Morals and manners might seem to be contradictory concepts, but in Emma they are one and the same. Describing someone who acts like a gentleman (or gentlewoman) is another way of describing someone who acts according to accepted social norms of behavior. Compassion and kindness, true indications of gentility, aren’t always valued as good manners by everyone in the novel – but only crass people never realize how important such forms of sympathy really are. Satirizing bad manners becomes as much of a concern as validating good manners: characters (and readers) learn from the mistakes of those who just can’t seem to get it all right.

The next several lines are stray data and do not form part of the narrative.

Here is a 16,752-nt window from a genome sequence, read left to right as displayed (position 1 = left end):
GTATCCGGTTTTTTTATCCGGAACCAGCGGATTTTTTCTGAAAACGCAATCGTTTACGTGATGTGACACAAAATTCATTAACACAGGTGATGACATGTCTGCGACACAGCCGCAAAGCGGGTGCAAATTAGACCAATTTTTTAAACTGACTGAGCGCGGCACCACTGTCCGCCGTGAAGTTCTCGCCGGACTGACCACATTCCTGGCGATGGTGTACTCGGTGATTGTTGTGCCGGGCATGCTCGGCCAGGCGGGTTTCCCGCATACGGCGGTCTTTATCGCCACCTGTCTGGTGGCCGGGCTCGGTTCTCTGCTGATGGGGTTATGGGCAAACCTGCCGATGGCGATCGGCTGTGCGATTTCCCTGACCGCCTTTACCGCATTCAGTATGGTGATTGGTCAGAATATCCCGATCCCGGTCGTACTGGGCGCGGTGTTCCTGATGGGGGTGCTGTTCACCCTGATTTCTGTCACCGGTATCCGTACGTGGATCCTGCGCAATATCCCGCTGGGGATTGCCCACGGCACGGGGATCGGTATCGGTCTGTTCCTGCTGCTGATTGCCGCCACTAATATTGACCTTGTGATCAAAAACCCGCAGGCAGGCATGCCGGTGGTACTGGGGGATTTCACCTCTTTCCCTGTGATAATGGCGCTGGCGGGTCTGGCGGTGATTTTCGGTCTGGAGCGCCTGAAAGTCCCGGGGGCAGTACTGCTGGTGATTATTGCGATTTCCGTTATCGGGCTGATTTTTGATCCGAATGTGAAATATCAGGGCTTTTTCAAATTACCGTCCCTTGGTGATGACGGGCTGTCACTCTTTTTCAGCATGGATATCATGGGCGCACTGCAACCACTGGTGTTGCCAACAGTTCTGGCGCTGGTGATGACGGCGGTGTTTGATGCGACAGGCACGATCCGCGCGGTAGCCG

Questions About Morality and Ethics
- Are manners the same thing as morals?
- Emma’s sympathy for the poor shows us that she has a sense of right and wrong. Why does this get all mixed up in her other interactions?
- Is Mr. Knightley ever wrong?
- How does repentance change Emma? (Alternatively, does it change her?)
Chew on This
Morals are synonymous with good manners in Emma.
Introspection, not action, is the key to morality in Austen’s novel.